„Krokodyle przemienione" i kontrakty z duchami: czarownicy w kulturach Gwinei Bissau
Contracts with Spirits and Crocodiles Magically Transformed: Witchcraft in Guinea-Bissau
Languages of publication
This article discusses witchcraft beliefs present among inhabitants of multiethnic settings of Guinea-Bissau, West Africa. Witchcraft, which is a prevalent feature of most African cultures, entails a form of psychic aggression performed in an invisible way by some community members against others. Drawing on my research in Guinea-Bissau, I present a range of local beliefs and imagery concerning methods by which witches act. Among them, there is a belief in the possibility of gaining the power of witchcraft through a contract with a nature spirit, which then has to be paid for with human life. The local vernacular includes imagery of cannibalistic attacks, common to much of Africa; witches are described as “eating human flesh” or the life energy of the victims. Beliefs in the ability of witches to transform themselves into animals are characteristic of the region and they set themselves apart from the majority of similar beliefs on the African continent. Here, the magical transformation ensures not only the necessary camouflage which facilitates the invisible attack, but also – in other cases – provides the external means for direct physical assault. I compare some of the local Guinean beliefs with those present in other cultures of the continent, as documented by the rich literature available on the topic. I also discuss some contemporary transformations of witchcraft beliefs that occur due to socio-cultural and economic changes taking place in African societies.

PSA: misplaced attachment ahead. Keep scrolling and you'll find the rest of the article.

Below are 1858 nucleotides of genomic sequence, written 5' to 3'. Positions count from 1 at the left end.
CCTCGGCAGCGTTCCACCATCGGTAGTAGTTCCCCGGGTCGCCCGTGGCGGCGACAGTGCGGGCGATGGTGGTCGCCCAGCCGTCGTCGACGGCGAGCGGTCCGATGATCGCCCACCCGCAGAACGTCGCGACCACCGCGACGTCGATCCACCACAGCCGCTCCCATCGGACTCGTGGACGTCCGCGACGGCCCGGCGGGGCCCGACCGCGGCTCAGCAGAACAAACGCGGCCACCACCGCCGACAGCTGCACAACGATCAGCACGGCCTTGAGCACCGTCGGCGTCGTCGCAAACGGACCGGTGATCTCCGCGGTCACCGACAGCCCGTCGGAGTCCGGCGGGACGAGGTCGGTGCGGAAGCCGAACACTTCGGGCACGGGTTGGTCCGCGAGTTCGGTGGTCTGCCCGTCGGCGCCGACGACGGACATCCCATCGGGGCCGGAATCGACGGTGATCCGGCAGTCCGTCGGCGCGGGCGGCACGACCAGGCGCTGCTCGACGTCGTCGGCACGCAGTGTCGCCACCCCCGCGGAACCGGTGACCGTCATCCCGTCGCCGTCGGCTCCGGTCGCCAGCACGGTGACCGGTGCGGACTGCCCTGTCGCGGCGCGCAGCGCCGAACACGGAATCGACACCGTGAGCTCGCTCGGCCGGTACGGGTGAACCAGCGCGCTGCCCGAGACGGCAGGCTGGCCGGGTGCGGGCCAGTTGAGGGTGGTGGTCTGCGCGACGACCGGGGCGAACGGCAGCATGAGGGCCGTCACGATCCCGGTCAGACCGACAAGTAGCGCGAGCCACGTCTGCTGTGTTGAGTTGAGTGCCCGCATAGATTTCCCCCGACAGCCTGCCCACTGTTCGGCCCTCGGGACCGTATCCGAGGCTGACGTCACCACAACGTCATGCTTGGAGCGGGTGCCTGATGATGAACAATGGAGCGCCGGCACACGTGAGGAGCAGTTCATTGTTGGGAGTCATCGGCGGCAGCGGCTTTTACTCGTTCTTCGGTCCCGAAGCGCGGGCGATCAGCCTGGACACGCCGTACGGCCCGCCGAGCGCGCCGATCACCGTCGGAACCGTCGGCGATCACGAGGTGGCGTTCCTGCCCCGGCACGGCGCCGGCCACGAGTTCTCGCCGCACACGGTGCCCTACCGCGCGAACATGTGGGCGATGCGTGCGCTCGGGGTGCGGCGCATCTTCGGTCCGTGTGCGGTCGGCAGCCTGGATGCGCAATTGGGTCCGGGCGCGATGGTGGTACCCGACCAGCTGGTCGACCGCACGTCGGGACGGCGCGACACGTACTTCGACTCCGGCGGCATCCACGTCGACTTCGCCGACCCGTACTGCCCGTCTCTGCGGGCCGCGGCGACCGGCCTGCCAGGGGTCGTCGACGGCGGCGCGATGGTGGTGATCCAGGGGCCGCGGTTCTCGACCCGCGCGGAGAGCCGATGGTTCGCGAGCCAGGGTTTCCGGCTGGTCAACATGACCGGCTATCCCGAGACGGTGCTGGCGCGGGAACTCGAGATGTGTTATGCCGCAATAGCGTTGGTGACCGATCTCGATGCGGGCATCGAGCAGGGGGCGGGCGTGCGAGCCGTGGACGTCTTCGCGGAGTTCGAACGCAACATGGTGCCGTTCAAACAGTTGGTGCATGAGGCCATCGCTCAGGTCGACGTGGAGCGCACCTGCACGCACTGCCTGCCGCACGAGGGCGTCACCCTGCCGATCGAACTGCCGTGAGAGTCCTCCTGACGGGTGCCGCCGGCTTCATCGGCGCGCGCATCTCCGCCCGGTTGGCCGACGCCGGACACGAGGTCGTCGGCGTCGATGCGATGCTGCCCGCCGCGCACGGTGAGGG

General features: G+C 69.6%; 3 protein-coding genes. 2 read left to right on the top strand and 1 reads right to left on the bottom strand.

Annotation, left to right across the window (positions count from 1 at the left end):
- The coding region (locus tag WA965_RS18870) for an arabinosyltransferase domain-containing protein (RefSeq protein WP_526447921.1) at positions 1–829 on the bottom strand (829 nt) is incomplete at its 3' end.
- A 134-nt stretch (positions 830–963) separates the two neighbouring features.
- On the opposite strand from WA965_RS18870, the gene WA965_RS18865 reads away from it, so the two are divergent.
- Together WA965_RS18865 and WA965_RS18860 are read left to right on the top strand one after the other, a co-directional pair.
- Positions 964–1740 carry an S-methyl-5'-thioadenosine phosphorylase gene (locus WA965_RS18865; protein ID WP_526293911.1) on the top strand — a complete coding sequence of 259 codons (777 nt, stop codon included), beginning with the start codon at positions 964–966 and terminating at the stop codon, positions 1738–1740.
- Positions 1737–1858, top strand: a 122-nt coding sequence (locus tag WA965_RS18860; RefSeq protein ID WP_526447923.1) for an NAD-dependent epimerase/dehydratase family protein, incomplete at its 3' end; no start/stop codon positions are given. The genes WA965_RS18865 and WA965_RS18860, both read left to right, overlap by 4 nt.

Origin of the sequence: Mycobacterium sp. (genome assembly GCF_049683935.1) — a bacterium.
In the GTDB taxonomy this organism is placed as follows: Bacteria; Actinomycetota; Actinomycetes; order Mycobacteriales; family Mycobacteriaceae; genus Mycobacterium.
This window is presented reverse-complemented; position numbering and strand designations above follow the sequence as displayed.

Publication order reference